A Dubbo woman has slammed a bill that would legalise same-sex marriage but dramatically roll back and override anti-discrimination provisions to allow “conscientious objectors” to boycott gay weddings.
Kris Stevens, an advocate for same-sex marriage, said laws that prohibited people from discriminating on the basis of race, sex, sexual orientation, gender and other factors needed to remain in place to protect everyone.
She was concerned supporters of a bill mooted on Monday were “trying to kick the can a little bit further down the road and delay what is inevitable”.
The bill, sponsored by Liberal senator James Paterson - a “yes” supporter and vocal proponent of individual liberty - clashes with an existing proposal from his colleague Dean Smith, which has already been backed by Labor and some coalition MPs.
Its release now, ahead of the results of the postal survey on Wednesday, is an attempt by conservatives to shape the debate about how to legislate for same-sex marriage in the widely-expected advent of a "yes" vote.
The Paterson plan would allow any person or business to refuse to co-operate with the staging of a same-sex wedding, protecting them from civil litigation under anti-discrimination laws.
It would override existing state and territory anti-discrimination laws, stating plainly that when the two come into conflict, the federal law would prevail.
Ms Stevens said the bill sought to put in place a series of changes to the laws to protect their right to discriminate.
“We’ve had laws in this country for a long time to say that you can’t discriminate on the basis of race, sex, sexual orientation, gender, all sorts of things like that,” she said.
“All of those laws need to remain in place to protect everyone.”
Ms Stevens said there were alread laws in place to protect religious organisations.
She had a blunt message for opponents of same-sex marriage.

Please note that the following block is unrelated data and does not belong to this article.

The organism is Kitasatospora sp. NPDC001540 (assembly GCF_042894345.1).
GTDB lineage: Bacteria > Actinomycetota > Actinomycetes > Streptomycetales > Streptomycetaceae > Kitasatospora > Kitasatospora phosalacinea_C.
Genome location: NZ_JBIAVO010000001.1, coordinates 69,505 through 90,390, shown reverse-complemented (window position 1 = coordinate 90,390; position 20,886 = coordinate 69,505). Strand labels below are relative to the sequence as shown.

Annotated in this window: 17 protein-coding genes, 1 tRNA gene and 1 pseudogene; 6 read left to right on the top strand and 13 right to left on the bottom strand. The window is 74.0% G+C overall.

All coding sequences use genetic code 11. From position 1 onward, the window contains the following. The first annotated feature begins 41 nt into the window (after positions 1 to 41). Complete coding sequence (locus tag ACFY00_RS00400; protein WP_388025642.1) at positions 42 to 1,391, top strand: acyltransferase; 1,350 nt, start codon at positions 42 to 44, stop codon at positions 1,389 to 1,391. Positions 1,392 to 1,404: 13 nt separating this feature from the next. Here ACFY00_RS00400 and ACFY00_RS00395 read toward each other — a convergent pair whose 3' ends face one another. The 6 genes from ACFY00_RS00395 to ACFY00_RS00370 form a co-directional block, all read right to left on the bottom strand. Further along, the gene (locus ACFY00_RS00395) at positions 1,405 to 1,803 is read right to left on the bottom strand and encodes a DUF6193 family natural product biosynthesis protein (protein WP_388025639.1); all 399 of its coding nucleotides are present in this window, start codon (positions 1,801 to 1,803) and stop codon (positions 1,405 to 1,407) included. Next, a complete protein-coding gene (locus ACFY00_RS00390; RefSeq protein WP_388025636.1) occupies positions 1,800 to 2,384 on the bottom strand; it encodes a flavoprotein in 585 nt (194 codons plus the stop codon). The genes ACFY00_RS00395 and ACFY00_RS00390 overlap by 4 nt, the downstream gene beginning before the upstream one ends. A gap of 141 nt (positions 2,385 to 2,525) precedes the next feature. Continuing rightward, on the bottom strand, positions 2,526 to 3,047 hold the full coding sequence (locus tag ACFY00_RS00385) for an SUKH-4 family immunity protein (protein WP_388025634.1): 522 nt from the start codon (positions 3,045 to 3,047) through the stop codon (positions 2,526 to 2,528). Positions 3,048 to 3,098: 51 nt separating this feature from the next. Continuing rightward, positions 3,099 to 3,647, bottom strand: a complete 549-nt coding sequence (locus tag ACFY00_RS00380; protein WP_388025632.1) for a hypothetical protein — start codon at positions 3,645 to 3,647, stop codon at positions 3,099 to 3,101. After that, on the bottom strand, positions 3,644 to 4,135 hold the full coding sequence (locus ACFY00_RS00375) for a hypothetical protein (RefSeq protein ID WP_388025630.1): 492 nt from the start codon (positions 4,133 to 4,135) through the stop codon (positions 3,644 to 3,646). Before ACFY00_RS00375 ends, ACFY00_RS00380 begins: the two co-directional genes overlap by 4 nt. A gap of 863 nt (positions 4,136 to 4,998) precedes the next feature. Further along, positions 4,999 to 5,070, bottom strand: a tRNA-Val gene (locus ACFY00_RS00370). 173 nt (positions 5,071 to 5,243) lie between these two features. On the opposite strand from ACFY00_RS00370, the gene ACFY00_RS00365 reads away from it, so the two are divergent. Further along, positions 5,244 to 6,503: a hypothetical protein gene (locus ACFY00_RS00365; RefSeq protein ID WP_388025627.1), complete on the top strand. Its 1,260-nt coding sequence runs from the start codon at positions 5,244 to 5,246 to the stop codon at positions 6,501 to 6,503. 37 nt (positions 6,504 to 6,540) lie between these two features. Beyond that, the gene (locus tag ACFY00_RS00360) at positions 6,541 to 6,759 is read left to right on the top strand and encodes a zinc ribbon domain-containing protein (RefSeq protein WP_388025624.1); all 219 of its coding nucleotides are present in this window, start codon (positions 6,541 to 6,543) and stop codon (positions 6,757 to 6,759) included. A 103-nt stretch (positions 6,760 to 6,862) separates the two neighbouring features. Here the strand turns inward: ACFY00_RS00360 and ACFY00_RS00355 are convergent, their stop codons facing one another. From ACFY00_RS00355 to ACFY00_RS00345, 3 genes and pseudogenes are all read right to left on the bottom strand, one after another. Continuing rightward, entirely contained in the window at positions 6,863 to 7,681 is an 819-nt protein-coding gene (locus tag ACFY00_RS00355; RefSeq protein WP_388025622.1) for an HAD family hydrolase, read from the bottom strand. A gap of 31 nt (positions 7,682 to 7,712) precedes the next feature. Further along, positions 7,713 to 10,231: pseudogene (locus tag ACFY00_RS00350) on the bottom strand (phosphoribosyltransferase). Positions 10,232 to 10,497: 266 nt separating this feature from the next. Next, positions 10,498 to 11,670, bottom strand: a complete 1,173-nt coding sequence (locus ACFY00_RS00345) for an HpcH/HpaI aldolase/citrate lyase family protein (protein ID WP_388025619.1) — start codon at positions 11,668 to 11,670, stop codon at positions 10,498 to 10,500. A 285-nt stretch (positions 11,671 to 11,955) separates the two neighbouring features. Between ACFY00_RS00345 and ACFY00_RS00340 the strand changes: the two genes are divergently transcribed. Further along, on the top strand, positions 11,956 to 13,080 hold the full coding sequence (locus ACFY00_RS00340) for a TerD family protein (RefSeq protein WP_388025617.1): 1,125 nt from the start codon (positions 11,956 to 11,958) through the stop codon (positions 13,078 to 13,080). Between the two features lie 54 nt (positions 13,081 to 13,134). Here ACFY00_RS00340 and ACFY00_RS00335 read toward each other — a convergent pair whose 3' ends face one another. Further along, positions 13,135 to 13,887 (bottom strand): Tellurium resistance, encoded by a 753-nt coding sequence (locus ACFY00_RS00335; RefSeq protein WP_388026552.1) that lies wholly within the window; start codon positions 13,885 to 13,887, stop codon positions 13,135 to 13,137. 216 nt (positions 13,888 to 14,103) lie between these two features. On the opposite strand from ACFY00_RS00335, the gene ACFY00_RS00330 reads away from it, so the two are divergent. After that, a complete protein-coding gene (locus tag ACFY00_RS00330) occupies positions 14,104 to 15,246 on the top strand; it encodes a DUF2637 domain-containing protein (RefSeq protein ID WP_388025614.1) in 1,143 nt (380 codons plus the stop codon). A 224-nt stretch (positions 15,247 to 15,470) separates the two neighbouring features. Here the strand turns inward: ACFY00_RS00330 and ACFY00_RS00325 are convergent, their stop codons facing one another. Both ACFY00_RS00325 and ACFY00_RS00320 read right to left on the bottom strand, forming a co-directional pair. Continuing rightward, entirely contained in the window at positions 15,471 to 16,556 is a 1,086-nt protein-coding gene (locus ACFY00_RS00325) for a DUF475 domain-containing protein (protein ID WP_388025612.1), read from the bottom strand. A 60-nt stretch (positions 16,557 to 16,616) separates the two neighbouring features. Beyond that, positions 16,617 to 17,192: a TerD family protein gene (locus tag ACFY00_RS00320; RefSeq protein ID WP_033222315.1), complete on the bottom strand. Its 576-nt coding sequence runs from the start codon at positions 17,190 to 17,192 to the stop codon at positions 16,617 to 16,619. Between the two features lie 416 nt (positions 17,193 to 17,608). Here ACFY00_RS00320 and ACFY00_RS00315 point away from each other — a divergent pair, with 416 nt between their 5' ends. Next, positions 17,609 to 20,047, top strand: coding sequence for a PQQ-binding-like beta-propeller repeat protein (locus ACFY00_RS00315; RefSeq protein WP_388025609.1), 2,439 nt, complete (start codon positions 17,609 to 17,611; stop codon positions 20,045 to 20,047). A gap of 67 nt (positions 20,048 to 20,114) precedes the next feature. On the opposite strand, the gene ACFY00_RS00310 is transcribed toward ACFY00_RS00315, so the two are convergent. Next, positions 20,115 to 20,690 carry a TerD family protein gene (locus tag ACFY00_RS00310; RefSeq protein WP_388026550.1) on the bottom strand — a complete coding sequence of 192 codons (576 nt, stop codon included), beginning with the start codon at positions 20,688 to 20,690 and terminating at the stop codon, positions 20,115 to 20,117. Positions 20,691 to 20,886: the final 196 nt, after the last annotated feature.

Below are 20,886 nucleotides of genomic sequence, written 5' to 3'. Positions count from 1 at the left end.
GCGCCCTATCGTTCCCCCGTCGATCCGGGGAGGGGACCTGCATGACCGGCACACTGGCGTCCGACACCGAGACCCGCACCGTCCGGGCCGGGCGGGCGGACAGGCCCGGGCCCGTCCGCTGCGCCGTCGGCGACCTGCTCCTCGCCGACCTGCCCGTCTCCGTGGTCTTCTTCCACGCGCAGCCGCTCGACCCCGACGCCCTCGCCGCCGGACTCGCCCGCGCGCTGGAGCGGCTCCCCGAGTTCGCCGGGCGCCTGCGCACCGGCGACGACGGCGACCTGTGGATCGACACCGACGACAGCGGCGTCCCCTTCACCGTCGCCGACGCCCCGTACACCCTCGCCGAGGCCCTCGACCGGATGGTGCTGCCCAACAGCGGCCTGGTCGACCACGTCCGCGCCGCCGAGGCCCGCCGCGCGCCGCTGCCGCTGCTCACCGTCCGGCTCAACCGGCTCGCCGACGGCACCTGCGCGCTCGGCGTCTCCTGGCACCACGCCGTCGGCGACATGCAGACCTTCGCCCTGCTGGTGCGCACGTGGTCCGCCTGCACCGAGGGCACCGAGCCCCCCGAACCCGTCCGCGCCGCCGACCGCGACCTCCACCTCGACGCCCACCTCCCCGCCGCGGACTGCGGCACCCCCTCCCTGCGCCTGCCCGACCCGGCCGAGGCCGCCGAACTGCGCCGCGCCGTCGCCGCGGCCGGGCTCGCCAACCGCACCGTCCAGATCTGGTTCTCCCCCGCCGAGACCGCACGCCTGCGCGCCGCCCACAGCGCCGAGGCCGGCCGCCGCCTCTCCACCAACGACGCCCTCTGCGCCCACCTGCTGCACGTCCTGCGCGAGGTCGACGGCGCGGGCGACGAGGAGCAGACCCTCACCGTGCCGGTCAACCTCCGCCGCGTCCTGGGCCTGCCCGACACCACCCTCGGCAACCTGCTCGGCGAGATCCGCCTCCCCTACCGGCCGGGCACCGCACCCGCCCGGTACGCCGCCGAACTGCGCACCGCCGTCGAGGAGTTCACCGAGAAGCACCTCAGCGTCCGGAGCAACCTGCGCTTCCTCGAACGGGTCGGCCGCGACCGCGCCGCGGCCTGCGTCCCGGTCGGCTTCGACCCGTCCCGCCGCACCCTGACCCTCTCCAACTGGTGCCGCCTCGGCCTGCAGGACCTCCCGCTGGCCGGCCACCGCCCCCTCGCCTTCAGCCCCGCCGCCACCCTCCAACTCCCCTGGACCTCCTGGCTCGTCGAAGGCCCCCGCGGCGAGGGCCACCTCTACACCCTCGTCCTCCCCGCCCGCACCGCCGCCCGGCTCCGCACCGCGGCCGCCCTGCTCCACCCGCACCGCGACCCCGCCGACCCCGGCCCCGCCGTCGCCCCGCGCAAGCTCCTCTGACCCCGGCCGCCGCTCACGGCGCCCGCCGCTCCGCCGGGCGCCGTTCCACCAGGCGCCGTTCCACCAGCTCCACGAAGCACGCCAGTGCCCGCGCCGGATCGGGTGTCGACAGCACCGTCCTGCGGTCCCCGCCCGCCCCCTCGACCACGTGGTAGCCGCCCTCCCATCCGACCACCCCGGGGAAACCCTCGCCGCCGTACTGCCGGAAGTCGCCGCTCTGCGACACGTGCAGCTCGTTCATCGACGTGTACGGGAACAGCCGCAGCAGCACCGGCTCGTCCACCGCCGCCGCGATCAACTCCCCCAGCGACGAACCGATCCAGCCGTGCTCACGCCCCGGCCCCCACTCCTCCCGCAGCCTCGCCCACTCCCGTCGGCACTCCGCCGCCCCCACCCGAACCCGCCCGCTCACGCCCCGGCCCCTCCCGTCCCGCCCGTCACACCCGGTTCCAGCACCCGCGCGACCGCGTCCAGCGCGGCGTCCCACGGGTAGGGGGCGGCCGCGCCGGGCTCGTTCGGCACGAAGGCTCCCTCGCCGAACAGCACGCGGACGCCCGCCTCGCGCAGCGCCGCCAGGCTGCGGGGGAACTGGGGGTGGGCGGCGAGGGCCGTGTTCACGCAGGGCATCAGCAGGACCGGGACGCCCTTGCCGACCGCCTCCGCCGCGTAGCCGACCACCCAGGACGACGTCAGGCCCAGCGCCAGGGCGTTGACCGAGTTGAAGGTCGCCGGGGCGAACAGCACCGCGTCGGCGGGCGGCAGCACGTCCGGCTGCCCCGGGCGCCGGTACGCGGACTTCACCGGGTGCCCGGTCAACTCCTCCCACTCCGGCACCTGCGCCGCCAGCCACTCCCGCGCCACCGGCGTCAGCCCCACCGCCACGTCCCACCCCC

“If you want to be a civil celebrant or if you want to make wedding cakes or you want to be in the business of marrying people, whatever that be, then they are all business transactions, and if you don’t want to carry out a business transaction with a certain section of our community, then you’re in the wrong business,” she said.
“I get really upset when I read about them talking about how they may be discriminated against or they may be sued.
“They just need to get out of that business.”
Her criticism was echoed by The Equality Campaign, which slammed the Paterson proposal as regressive and unfair.
"It's a rebuke to the Australian people," campaign director Tiernan Brady said
"It literally is the opposite of what the people will have voted for.
"We're not going back to a time when we have signs on windows saying certain people can't apply or certain people won't be served. That is precisely what the bill does."
Whether the Paterson proposal will ever be debated in the Coalition party room is unclear.
Prime Minister Malcolm Turnbull and several cabinet ministers – including conservative Finance Minister Mathias Cormann on Monday – have pointed to Senator Smith's bill as their preferred legislation.
Senator Cormann told the ABC he would want amendments to Senator Smith's bill, but it had been through a Senate committee process and was "a good starting position" for negotiations.
Senator Smith said he would introduce his private member's bill as soon as this week if a "yes" vote is announced by the Australian Bureau of Statistics on Wednesday.